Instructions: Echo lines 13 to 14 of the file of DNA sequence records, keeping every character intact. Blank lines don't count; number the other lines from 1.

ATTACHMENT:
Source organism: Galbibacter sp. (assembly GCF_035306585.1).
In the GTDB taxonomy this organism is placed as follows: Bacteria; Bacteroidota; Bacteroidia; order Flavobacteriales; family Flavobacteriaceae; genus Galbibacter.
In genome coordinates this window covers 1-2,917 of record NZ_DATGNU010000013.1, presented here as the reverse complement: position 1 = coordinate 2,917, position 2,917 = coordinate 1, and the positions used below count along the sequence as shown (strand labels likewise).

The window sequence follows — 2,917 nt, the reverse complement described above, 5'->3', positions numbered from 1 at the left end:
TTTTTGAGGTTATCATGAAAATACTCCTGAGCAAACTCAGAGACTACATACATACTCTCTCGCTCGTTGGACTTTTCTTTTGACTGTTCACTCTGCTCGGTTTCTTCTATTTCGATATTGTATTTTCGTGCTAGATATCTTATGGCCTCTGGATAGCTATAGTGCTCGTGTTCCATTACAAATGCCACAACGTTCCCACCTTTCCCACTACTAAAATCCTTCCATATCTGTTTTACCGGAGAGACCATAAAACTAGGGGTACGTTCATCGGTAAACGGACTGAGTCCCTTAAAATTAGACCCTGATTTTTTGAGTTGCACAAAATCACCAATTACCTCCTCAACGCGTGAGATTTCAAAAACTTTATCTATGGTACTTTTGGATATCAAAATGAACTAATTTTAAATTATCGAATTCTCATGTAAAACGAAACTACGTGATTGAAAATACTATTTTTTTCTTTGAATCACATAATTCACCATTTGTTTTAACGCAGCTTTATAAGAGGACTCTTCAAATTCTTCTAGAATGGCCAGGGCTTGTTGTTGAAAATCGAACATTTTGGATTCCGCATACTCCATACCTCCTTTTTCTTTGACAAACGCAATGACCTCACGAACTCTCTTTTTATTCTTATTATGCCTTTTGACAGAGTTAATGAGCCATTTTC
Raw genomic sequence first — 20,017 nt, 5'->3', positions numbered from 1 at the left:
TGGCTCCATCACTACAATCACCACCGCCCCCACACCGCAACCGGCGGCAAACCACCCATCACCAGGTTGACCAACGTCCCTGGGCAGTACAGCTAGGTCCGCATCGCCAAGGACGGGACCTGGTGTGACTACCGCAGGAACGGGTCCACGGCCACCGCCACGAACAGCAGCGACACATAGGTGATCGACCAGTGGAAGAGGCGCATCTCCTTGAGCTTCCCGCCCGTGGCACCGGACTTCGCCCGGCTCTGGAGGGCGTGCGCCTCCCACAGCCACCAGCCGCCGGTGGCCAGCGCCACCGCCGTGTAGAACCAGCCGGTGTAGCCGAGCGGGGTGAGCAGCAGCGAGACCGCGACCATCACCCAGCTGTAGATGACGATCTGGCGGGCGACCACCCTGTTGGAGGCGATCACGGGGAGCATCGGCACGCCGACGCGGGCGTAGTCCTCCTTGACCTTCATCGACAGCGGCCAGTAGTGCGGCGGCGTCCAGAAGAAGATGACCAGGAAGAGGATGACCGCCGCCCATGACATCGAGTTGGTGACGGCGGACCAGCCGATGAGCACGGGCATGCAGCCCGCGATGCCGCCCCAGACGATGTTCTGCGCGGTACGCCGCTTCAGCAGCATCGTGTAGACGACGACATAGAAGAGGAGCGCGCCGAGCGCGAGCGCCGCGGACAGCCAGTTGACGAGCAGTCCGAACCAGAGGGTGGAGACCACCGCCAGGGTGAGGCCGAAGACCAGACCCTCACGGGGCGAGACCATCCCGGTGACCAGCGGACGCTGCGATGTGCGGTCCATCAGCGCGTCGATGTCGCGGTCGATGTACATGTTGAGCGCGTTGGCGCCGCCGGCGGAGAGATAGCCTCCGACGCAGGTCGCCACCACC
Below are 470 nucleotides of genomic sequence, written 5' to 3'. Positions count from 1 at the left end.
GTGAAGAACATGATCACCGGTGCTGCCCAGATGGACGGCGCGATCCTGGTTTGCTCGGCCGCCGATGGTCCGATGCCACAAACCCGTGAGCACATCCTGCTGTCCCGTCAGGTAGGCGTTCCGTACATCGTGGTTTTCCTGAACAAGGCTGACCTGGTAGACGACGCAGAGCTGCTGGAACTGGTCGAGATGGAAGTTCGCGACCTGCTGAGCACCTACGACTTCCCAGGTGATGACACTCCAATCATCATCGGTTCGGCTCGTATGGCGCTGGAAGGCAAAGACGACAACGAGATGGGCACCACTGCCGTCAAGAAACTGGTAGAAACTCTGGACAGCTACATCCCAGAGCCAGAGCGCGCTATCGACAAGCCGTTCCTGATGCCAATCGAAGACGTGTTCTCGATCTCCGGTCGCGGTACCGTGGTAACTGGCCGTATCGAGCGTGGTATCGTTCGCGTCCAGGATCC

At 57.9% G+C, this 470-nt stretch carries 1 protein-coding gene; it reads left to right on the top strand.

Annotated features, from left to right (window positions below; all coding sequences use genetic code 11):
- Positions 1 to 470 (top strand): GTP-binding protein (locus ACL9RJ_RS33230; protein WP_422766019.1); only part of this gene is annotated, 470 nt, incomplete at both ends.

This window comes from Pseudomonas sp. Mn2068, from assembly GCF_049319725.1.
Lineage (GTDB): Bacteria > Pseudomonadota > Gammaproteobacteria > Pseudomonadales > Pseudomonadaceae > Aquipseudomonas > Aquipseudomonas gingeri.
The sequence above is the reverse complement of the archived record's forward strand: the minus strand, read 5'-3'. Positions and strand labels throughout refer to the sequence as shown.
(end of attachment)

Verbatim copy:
This window comes from Pseudomonas sp. Mn2068, from assembly GCF_049319725.1.
Lineage (GTDB): Bacteria > Pseudomonadota > Gammaproteobacteria > Pseudomonadales > Pseudomonadaceae > Aquipseudomonas > Aquipseudomonas gingeri.